The seemingly intractable problems of the Middle East — and, indeed, the rest of the world where Christians, Jews and Muslims exist and sometimes collide — might have a simple solution: We need to listen to what everyone is saying so that we might understand each other. Published November 21, 2013

KELLNER: How (else) to read the Bible, 140 characters per chapter

On one level, "The Twible: All the Chapters of the Bible in 140 Characters or Less" might seem, well, just a hair short of sacrilegious: summarize each of the Bible's 1,189 chapters in the 140-character limit of a Twitter tweet. On another, it's just plain fun, which might well be one way to approach the overall themes of Scripture. Published November 14, 2013

KELLNER: At world gathering, a troubling comment on evangelizing

The 10-day ecumenical lovefest known as the World Council of Churches draws to a close Friday, leaving this South Korean coastal city little changed other than the bulging coffers of many restaurateurs, hoteliers and taxi drivers. I'm not sure whether it did all that much for Christianity, however. Published November 7, 2013

KELLNER: Going 'all in' to transform one's relationship with God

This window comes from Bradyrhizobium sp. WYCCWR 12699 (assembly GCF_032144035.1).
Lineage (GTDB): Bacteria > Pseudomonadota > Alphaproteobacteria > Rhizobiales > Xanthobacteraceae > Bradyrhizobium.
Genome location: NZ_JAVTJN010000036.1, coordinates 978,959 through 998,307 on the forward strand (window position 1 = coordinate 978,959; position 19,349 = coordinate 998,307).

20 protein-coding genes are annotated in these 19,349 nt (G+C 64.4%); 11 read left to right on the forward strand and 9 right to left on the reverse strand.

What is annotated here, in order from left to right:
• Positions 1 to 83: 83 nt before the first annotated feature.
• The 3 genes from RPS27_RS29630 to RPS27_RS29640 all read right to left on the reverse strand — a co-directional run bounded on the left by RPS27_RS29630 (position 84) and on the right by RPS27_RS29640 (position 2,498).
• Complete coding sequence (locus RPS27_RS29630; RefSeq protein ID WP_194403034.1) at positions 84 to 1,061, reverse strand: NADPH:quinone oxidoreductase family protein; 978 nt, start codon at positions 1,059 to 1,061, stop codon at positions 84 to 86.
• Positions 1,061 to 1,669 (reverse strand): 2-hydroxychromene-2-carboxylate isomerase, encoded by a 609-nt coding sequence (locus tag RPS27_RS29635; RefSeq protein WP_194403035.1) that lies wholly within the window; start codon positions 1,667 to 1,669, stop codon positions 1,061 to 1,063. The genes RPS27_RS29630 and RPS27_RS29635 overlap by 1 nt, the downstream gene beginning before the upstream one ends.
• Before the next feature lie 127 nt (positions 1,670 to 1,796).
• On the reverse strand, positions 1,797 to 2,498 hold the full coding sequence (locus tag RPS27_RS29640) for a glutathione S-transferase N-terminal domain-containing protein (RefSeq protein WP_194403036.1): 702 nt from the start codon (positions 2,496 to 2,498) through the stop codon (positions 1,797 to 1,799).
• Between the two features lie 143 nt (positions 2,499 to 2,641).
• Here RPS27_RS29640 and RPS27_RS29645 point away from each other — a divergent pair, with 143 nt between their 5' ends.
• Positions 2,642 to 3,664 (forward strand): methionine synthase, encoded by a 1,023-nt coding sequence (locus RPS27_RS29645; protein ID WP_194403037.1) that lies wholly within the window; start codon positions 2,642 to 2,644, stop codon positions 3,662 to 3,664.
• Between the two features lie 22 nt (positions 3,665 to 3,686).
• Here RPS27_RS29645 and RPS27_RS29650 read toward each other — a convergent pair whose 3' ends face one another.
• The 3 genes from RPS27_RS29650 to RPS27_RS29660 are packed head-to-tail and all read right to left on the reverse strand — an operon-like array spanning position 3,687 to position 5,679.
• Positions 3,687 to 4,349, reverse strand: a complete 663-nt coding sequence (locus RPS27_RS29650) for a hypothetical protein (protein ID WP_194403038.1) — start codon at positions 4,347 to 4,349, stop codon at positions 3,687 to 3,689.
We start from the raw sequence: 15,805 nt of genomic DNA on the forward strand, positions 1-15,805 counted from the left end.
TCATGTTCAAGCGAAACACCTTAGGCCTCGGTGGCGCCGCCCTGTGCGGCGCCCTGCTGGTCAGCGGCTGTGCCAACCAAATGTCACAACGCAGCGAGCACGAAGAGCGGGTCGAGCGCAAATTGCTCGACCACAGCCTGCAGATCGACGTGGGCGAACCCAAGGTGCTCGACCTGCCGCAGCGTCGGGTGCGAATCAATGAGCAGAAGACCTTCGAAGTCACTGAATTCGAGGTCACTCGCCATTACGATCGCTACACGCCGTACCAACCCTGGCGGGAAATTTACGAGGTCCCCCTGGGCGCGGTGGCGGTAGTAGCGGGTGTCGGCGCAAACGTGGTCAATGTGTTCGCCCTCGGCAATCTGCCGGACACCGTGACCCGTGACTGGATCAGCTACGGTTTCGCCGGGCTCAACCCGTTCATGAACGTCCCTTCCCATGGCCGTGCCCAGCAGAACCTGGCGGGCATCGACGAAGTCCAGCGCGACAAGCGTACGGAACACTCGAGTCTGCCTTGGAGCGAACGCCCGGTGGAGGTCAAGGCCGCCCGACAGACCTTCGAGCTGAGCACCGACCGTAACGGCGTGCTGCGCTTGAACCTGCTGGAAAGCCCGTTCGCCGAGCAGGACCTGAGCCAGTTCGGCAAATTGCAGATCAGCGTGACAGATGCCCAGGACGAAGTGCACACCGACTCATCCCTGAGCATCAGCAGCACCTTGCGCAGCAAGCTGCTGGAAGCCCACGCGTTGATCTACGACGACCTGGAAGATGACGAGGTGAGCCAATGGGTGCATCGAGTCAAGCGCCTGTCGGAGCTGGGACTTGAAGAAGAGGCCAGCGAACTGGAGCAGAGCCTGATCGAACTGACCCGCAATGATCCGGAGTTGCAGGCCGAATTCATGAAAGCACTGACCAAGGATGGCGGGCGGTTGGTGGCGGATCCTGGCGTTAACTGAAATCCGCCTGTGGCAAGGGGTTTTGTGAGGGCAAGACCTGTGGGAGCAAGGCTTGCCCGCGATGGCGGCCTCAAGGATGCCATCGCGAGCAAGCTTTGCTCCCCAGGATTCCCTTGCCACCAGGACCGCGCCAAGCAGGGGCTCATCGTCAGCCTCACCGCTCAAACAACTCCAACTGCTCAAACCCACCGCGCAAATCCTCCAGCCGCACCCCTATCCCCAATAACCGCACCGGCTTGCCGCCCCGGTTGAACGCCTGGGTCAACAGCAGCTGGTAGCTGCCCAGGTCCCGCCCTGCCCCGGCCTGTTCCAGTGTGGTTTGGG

There are many ways of measuring the impact of a church on its community and the world at large. Here's one you don't often see: A leading management authority cited Ebenezer's Coffee House, a project of Capitol Hill-based National Community Church, as a prime example of what organizations should do to connect with their neighbors. Published October 31, 2013

Andy Andrews. (Photo by Peter Nash, courtesy of http://www.andyandrews.com)

KELLNER: Author's parables reveal path to better parenting

According to the Merriam-Webster Dictionary, a parable is "a short story that teaches a moral or spiritual lesson." Andy Andrews, a writer who lives on Alabama's Gulf Coast, writes novels, not short stories, but he tells parables nonetheless. And, I believe they're parables worth reading — and heeding. Published October 17, 2013